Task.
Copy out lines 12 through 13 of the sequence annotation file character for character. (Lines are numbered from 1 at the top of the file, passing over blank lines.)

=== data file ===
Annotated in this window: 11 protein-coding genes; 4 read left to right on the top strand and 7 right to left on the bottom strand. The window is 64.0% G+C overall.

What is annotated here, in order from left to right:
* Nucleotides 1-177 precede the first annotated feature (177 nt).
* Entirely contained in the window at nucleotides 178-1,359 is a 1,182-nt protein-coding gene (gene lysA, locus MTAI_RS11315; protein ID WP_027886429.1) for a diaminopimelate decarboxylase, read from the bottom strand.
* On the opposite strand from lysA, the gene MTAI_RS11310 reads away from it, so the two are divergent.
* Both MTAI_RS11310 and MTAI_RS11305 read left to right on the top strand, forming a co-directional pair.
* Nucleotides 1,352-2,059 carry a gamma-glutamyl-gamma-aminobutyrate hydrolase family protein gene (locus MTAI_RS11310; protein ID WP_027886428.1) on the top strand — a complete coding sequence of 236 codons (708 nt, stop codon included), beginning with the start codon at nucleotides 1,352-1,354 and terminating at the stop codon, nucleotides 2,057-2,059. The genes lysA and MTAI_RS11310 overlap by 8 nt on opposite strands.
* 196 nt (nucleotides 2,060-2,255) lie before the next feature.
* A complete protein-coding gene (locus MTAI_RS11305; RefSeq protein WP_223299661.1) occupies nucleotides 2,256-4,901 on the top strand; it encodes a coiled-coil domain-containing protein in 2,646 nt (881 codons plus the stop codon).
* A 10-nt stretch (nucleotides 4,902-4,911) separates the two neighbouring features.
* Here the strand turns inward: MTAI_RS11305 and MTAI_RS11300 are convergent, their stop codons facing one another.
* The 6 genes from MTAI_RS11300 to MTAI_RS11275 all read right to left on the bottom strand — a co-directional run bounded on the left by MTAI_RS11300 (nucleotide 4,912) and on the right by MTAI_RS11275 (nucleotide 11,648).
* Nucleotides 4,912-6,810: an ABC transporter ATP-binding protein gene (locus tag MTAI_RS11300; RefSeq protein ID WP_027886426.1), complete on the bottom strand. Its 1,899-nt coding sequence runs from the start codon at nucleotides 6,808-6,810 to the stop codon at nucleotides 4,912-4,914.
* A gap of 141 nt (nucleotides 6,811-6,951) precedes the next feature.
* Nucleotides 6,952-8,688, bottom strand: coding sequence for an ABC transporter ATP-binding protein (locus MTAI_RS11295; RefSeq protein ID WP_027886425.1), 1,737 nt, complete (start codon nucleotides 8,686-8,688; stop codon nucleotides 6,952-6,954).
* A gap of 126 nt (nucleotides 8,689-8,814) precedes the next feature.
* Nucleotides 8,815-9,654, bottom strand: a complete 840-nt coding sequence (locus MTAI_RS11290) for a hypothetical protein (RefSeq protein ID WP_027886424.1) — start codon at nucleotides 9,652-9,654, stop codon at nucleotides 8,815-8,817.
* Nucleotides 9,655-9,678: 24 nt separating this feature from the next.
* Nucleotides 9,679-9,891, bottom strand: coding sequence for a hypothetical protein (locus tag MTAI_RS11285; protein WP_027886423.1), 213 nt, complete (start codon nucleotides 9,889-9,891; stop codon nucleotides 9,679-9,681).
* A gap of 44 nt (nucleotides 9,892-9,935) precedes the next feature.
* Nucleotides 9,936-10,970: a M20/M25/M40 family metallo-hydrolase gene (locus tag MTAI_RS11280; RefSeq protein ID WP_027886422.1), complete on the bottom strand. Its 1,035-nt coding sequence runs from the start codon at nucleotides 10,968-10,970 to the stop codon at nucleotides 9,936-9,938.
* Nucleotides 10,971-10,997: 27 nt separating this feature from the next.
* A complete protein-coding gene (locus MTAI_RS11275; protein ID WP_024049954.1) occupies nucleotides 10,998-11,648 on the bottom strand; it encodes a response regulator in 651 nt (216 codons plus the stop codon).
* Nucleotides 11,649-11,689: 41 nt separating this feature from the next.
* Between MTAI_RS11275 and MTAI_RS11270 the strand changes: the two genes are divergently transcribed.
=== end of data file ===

* The 6 genes from MTAI_RS11300 to MTAI_RS11275 all read right to left on the bottom strand — a co-directional run bounded on the left by MTAI_RS11300 (nucleotide 4,912) and on the right by MTAI_RS11275 (nucleotide 11,648).
* Nucleotides 4,912-6,810: an ABC transporter ATP-binding protein gene (locus tag MTAI_RS11300; RefSeq protein ID WP_027886426.1), complete on the bottom strand. Its 1,899-nt coding sequence runs from the start codon at nucleotides 6,808-6,810 to the stop codon at nucleotides 4,912-4,914.